If ongoing investigations by legal authorities, Congress or news organizations reveal credible evidence that other types of actors were involved, then the Jan. 6 event might also fall into one or more additional categories of attempted coup d’état. For example, if further investigation were to reveal clear evidence of executive branch involvement, then the actions of Jan. 6 would also be considered an “attempted auto-coup.” Under Cline Center definitions, an auto-coup occurs when “the incumbent chief executive uses illegal or extralegal means to assume extraordinary powers, seize the power of other branches of government, or render powerless other components of the government such as the legislature or judiciary.”

Auto-coups have happened with some frequency in South America, and they typically involve an executive who is in power but is trying to use irregular means to sustain that power beyond what is legally mandated. It’s unclear at this point whether that definition is going to come into play for Jan. 6. But certainly the Cline Center analysis team is keeping a close eye on the congressional investigation going forward, as well as on continuing news reporting.

Speaking from the perspective of a political communication scholar, how has news coverage shaped public perceptions about Jan. 6?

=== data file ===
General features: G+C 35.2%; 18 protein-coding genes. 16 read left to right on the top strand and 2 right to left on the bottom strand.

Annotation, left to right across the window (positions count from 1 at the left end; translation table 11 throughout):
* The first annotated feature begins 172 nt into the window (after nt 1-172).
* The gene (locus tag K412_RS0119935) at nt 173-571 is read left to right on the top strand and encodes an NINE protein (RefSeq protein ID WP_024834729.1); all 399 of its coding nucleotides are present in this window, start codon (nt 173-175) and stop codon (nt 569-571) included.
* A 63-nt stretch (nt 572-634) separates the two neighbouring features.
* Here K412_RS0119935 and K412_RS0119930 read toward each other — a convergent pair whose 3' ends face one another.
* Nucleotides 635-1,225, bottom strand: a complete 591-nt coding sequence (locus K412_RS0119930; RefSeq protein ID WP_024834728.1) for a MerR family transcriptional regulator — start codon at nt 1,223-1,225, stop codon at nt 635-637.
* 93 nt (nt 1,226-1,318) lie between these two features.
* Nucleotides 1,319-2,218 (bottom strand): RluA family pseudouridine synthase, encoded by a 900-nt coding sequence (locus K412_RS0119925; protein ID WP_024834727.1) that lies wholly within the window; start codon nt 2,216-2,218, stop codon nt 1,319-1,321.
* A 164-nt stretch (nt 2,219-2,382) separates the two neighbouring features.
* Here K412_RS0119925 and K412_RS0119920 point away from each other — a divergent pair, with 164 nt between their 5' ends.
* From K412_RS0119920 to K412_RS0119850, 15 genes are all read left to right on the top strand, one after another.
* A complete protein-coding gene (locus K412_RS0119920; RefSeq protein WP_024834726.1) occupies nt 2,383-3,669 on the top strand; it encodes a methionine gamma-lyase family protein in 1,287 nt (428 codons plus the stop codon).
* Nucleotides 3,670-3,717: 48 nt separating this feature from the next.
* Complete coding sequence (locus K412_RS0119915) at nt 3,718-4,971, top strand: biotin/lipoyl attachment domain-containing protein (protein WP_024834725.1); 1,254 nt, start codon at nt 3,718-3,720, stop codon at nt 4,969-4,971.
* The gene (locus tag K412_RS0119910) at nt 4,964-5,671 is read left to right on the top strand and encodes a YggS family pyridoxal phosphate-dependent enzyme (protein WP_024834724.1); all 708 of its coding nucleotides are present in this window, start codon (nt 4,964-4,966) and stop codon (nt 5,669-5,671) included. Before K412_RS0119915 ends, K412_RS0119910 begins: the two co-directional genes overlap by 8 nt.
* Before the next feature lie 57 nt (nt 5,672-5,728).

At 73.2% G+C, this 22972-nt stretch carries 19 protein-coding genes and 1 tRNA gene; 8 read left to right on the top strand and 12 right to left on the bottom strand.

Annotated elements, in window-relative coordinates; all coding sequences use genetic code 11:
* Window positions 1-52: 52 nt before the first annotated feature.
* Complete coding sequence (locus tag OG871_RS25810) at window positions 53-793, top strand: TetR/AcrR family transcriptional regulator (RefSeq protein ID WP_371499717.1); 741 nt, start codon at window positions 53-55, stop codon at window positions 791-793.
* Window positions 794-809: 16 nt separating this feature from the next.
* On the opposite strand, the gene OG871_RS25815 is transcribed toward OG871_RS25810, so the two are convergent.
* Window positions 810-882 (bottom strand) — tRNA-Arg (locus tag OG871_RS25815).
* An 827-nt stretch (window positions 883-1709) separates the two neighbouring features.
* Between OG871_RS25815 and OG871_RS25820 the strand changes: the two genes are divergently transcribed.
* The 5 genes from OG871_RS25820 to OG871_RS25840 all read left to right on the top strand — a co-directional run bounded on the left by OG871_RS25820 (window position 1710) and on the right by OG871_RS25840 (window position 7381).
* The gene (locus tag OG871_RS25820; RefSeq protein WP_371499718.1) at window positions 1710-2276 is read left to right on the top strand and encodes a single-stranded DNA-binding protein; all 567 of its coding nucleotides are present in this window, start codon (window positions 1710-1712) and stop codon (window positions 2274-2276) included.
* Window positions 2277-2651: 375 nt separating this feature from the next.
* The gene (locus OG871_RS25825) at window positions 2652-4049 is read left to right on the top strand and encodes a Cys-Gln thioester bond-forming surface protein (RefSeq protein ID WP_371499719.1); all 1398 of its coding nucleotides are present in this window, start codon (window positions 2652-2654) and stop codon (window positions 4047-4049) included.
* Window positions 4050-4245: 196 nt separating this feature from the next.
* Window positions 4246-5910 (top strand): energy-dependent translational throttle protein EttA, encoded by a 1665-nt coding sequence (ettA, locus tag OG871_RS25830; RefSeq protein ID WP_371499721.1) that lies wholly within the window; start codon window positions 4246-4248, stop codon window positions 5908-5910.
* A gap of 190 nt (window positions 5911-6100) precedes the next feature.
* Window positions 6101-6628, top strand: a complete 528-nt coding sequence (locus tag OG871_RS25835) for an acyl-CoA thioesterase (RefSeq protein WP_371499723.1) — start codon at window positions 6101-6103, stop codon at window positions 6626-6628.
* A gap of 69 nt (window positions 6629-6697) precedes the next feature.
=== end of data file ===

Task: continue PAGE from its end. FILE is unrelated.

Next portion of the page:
As additional information emerges in news media coverage of an incident like this, people who are paying attention to that information may well be updating their understanding of what occurred. But there’s a very clear consensus in the social scientific literature that when people have very strong starting opinions, the typical evolution of that information-processing effort is mainly to confirm the belief that they started with and to become even more entrenched in that belief, regardless of what the new information is actually saying.

Basically, ongoing news coverage tends to reinforce the opinions that people already hold, regardless of what is being reported. We see this across the spectrum of politically contested things – election results, policy issues, evaluations of politicians and so on. When people have strong opinions on political matters, the likelihood that any new piece of information by itself would change their mind tends to be very low. It becomes lower still when trusted opinion leaders are also making strong claims about how to interpret events, which is happening in this case. And of course, we have this polarized media ecosystem today where different parties are anchored in their own echo chambers.

It’s pretty clear that our highly polarized society is having a highly polarized response to new information coming out about Jan. 6. That means the outcome of this congressional investigation is unlikely to dramatically change anyone’s perceptions about what happened that day. Just as we saw with the impeachment hearings of President Trump, the Jan. 6 committee hearings are unlikely to move the needle of public opinion all that much.

But I also think that the history of political polarization in the U.S. can give us some hope because these tendencies tend to ebb and flow over time. We can look forward to a time when we’re less polarized than we are today, when we’ll be able to look back on these occurrences with a different perspective. And I sincerely hope that time comes soon.

News Source

Phil Ciciora, Illinois News Bureau